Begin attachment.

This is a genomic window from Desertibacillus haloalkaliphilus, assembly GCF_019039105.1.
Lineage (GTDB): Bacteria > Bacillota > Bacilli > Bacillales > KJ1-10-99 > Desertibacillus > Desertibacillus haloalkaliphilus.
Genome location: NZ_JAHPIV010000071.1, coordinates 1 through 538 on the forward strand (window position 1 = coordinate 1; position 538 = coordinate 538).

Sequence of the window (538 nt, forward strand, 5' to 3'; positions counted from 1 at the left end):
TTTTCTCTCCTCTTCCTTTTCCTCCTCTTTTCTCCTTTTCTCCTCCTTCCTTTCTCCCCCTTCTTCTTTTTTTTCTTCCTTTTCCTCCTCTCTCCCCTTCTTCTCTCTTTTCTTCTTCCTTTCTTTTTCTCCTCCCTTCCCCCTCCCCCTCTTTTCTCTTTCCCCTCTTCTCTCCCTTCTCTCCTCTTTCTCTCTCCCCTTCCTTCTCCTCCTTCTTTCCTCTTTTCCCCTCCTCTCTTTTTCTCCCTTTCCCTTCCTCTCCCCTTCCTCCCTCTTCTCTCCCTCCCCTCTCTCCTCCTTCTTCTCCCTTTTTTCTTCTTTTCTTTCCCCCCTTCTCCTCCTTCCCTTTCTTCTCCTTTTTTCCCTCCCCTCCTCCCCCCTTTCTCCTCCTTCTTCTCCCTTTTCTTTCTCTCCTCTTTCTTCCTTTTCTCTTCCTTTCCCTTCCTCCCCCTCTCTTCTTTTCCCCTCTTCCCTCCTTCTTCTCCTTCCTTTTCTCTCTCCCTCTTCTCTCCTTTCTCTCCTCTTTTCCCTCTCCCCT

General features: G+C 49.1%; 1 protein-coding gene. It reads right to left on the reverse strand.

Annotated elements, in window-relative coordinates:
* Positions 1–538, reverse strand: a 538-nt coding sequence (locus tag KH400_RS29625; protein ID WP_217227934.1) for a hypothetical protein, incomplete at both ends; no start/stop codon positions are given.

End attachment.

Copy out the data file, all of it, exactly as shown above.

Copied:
This is a genomic window from Desertibacillus haloalkaliphilus, assembly GCF_019039105.1.
Lineage (GTDB): Bacteria > Bacillota > Bacilli > Bacillales > KJ1-10-99 > Desertibacillus > Desertibacillus haloalkaliphilus.
Genome location: NZ_JAHPIV010000071.1, coordinates 1 through 538 on the forward strand (window position 1 = coordinate 1; position 538 = coordinate 538).

Sequence of the window (538 nt, forward strand, 5' to 3'; positions counted from 1 at the left end):
TTTTCTCTCCTCTTCCTTTTCCTCCTCTTTTCTCCTTTTCTCCTCCTTCCTTTCTCCCCCTTCTTCTTTTTTTTCTTCCTTTTCCTCCTCTCTCCCCTTCTTCTCTCTTTTCTTCTTCCTTTCTTTTTCTCCTCCCTTCCCCCTCCCCCTCTTTTCTCTTTCCCCTCTTCTCTCCCTTCTCTCCTCTTTCTCTCTCCCCTTCCTTCTCCTCCTTCTTTCCTCTTTTCCCCTCCTCTCTTTTTCTCCCTTTCCCTTCCTCTCCCCTTCCTCCCTCTTCTCTCCCTCCCCTCTCTCCTCCTTCTTCTCCCTTTTTTCTTCTTTTCTTTCCCCCCTTCTCCTCCTTCCCTTTCTTCTCCTTTTTTCCCTCCCCTCCTCCCCCCTTTCTCCTCCTTCTTCTCCCTTTTCTTTCTCTCCTCTTTCTTCCTTTTCTCTTCCTTTCCCTTCCTCCCCCTCTCTTCTTTTCCCCTCTTCCCTCCTTCTTCTCCTTCCTTTTCTCTCTCCCTCTTCTCTCCTTTCTCTCCTCTTTTCCCTCTCCCCT

General features: G+C 49.1%; 1 protein-coding gene. It reads right to left on the reverse strand.

Annotated elements, in window-relative coordinates:
* Positions 1–538, reverse strand: a 538-nt coding sequence (locus tag KH400_RS29625; protein ID WP_217227934.1) for a hypothetical protein, incomplete at both ends; no start/stop codon positions are given.